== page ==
Deciphering the Digital Puzzle to Forge Ahead

The dire events over the last year have acted as an accelerant for digital transformation, putting topics that were once years away from consideration right at the top of today’s agenda. Given that the digital customer experience is now the driver of growth and strategy, how can organizations engage our new world of digital-first customers?

Organized by CDOTrends together with Adobe, the virtual roundtable discussion “2021 Digital Trends: Deciphering the digital puzzle to forge ahead” saw various executives from Hong Kong sharing their take on this topic.

Pivot to digital

There was no doubt among participants – from industries such as financial services and retail, that digital is the way forward. “Not going into digital [would be] a strategic mistake,” said Hanane Sabri, the APAC marketing director at Kipling Asia Pacific.

But going digital is more than just embracing e-commerce or leveraging digital channels. Sabri explained that it boils down to how well the retail sector embraces the consumer experience. “We had always been using CRM systems with VIP initiatives to identify and serve our customers, but the face of purchasing and customer loyalty is changing. [Ultimately], it is about the content. How do we create the emotional connection – such that consumers choose [our] brand versus [another] brand,” she said.

Scott Rigby, chief technology advisor and principal product manager at Adobe observed that leadership is crucial for a pivot to digital. Noting that many leadership teams started their careers in the pre-digital era, he said: “[They might not have an] understanding of digital and might be wary of it. Some might also be trying to see out their years without destabilizing [the existing situation] and their exit packages.”

According to Rigby, a major Southeast Asia oil and gas business looking to pivot to be a lifestyle brand piloted an innovative approach of running a secondary board to make their technology investment decisions for them. “They realized that the current board didn't necessarily have the skills make the right investments at the pace that was required,” he shared.

Flexibility in technology

Organizations still grappling with deploying new capabilities should probably hurry up, though. Alex Pang, the associate director of Business Transformation at AIA International pointed out that many businesses have acquired various backend systems or gained the capabilities to handle customer segmentation and analytics over the last few years.

“The upcoming one or two years is a time for them to integrate and automate these systems… now it is time to do the integrations to further enhance the time to market. I think this is key for managing the BAU for financial institutions,” he summed up.

The way that technology investments are made has also changed, according to the senior vice president of an international bank. What used to be an annual exercise with rigid implementation schedules and limited leeway for deviation has evolved into a more flexible approach with room for new requirements midstream.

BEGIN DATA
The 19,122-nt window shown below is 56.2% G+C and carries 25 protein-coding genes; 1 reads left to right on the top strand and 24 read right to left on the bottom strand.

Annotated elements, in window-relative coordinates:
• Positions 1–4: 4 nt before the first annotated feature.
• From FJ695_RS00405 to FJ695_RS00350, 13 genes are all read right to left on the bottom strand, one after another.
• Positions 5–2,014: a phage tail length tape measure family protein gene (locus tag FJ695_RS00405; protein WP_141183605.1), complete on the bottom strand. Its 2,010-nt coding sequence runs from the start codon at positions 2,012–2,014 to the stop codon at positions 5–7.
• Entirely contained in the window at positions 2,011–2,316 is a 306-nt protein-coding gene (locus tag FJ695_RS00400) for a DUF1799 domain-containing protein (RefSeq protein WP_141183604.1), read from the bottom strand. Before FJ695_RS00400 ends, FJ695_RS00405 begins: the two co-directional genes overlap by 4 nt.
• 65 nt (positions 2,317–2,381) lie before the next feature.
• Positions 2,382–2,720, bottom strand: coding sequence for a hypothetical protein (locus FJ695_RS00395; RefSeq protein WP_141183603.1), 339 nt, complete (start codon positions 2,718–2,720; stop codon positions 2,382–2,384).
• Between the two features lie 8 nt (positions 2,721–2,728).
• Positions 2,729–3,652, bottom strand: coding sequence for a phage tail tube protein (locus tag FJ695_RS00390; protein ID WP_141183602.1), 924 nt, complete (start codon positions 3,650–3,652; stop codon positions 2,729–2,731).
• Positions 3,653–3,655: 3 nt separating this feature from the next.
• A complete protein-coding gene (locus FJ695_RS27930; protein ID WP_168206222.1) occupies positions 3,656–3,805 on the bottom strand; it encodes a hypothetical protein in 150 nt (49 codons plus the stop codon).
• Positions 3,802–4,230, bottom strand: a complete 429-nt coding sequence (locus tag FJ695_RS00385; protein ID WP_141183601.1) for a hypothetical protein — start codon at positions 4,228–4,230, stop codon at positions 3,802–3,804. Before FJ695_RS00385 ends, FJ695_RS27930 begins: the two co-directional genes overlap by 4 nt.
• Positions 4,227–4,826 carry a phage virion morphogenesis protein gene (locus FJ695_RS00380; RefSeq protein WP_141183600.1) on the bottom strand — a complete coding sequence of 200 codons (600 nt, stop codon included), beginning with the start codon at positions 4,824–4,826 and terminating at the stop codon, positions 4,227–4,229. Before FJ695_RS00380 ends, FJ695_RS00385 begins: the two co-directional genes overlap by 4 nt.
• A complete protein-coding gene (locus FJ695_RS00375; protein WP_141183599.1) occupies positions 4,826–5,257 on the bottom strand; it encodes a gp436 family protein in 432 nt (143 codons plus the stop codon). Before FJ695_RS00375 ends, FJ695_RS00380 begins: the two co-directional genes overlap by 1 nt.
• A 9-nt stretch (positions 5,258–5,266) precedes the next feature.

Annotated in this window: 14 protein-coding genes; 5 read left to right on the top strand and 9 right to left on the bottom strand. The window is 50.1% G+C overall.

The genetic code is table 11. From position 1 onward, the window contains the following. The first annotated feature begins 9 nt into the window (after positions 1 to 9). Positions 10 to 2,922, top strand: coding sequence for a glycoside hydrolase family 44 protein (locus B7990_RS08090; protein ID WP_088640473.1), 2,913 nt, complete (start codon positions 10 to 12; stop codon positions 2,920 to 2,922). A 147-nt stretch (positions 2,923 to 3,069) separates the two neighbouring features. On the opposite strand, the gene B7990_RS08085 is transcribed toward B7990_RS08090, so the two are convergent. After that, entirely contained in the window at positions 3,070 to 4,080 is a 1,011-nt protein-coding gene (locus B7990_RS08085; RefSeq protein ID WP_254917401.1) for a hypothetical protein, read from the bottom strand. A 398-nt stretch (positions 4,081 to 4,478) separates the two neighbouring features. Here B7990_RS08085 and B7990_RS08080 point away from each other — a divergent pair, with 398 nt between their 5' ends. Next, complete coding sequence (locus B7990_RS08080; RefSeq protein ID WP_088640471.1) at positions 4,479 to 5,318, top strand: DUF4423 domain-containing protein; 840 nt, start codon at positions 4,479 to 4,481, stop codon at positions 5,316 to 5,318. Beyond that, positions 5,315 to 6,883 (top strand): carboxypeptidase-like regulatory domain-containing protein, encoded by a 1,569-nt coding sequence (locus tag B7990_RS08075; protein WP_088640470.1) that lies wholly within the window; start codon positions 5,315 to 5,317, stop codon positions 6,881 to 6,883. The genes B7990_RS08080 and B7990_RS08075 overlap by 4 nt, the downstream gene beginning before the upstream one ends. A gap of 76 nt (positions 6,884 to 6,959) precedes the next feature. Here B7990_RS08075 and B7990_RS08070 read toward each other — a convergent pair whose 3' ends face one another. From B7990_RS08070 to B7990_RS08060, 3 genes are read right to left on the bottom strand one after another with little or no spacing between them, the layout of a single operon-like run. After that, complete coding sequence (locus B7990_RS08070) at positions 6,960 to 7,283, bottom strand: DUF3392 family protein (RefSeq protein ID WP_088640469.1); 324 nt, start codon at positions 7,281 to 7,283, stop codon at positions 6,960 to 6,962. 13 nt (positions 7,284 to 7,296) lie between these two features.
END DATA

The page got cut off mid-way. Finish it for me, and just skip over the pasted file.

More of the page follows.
“With this pandemic, I think everyone knows that we have to move faster and that things have to change. I think agile is the way forward now, and we have to move in a more flexible way and be ready to accommodate new [requirements] as needed,” he said.

Creating new value

But technology can often throw up surprising opportunities that require the organization to step up if they want to harness them. Using content creation as an example, Rigby noted that an offline business transitioning to the digital world will likely find themselves inundated with rich data about their audience segments. Brands need to respond with the right content to take full advantage of these insights, says Rigby.

“Many companies have underinvested in their ability to deliver content at velocity. They must hence ramp up the use of their content, the ability to personalize that content and deliver that to all these new segments. And this can be a bottleneck for them.”

“You need two parallel streams of work. One is resolving your data, and the other one is resolving your ability to deliver content at a personalized level. Data is the voice of your customers. So as customers interact with your brand, you are getting what we call real-time, behavioral triggers around what your customer wants, your products, and how they're comparing the channels they want to engage you on.”


“A lot of brands and companies are focusing on value creation, and not enough on what I call ‘value capture’, or strategic planning. And it is not all about the bottom line, but also how do we organize ourselves? And I honestly believe that strategic change is as important as strategic formulation,” said Sabri.

“And I do believe that what makes the difference at the end of the day would be a combination of new technologies, new online platforms, and new markets. But it is mainly about the people and how they embrace that change,” she summed up.

Paul Mah is the editor of DSAITrends. A former system administrator, programmer, and IT lecturer, he enjoys writing both code and prose. You can reach him at [email protected].​

Image credit: iStockphoto/tadamichi